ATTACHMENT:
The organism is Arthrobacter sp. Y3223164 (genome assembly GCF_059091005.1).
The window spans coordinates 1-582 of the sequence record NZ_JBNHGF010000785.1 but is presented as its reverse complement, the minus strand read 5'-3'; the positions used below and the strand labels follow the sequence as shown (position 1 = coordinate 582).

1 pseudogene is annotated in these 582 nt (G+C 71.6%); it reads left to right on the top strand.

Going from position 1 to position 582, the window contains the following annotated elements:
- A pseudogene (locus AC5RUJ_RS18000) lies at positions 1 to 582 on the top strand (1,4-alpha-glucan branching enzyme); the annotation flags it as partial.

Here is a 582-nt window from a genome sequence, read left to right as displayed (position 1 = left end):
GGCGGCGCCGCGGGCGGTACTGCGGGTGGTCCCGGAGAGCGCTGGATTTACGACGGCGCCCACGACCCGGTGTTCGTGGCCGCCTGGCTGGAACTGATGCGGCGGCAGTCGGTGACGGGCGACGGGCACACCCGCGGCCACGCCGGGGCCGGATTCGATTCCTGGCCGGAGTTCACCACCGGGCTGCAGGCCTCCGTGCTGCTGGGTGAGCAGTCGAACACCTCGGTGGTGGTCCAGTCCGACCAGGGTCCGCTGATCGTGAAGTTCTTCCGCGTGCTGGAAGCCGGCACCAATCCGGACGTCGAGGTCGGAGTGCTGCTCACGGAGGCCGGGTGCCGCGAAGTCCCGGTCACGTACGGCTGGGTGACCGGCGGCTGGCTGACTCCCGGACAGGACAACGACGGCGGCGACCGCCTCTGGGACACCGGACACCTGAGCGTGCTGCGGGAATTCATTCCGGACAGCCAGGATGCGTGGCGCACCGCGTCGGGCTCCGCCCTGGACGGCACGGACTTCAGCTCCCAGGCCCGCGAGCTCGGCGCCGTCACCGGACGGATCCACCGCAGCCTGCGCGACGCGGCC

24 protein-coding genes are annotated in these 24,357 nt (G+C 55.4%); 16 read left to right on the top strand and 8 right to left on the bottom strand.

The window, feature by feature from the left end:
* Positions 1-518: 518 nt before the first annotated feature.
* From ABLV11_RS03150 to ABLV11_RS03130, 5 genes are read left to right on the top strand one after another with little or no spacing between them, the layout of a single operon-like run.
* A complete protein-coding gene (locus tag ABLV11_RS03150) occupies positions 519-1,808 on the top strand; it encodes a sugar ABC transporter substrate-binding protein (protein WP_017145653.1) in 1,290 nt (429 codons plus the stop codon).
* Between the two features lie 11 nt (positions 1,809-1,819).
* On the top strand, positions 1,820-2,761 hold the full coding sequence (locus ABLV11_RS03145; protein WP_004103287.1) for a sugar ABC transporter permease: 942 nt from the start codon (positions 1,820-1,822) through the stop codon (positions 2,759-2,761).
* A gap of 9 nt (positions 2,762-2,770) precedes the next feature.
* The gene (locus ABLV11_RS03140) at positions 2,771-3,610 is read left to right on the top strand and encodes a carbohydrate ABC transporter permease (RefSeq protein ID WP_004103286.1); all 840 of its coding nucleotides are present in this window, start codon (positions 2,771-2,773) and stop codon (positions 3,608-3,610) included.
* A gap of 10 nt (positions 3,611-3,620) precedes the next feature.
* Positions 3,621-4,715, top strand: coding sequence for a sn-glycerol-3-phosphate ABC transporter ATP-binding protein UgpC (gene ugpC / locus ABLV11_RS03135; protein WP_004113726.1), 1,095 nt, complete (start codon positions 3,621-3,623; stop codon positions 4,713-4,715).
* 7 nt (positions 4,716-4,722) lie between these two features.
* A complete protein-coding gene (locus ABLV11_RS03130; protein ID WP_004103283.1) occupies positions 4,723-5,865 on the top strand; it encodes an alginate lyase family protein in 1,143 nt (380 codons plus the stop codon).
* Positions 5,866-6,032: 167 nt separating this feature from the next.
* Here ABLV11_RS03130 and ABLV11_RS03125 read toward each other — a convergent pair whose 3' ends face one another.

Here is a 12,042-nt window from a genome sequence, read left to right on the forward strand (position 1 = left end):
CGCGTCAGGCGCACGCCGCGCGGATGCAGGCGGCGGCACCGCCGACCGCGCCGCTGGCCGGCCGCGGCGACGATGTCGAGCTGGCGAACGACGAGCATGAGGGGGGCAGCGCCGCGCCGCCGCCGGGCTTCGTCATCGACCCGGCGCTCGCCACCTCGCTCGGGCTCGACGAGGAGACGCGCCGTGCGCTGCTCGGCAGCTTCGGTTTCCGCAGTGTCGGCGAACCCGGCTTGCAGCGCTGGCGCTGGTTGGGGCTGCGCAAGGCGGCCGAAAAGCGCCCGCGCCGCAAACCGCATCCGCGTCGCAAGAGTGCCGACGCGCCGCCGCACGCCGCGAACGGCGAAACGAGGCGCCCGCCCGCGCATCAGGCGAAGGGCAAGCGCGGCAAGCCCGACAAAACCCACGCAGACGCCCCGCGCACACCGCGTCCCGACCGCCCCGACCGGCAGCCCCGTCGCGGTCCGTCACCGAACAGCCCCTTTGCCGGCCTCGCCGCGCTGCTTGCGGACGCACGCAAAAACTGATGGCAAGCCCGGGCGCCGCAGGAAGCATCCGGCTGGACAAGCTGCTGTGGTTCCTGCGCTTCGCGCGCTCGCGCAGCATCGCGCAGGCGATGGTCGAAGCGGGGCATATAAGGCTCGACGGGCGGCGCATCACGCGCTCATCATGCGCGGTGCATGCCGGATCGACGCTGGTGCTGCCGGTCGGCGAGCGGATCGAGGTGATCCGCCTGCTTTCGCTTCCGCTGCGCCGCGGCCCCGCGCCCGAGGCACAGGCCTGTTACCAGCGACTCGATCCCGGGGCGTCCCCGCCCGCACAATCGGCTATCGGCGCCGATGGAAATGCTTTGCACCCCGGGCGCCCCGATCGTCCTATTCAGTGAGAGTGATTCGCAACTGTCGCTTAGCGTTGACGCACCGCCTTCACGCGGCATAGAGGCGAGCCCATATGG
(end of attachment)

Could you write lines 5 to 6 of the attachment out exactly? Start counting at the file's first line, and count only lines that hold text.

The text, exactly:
- A pseudogene (locus AC5RUJ_RS18000) lies at positions 1 to 582 on the top strand (1,4-alpha-glucan branching enzyme); the annotation flags it as partial.

Here is a 582-nt window from a genome sequence, read left to right as displayed (position 1 = left end):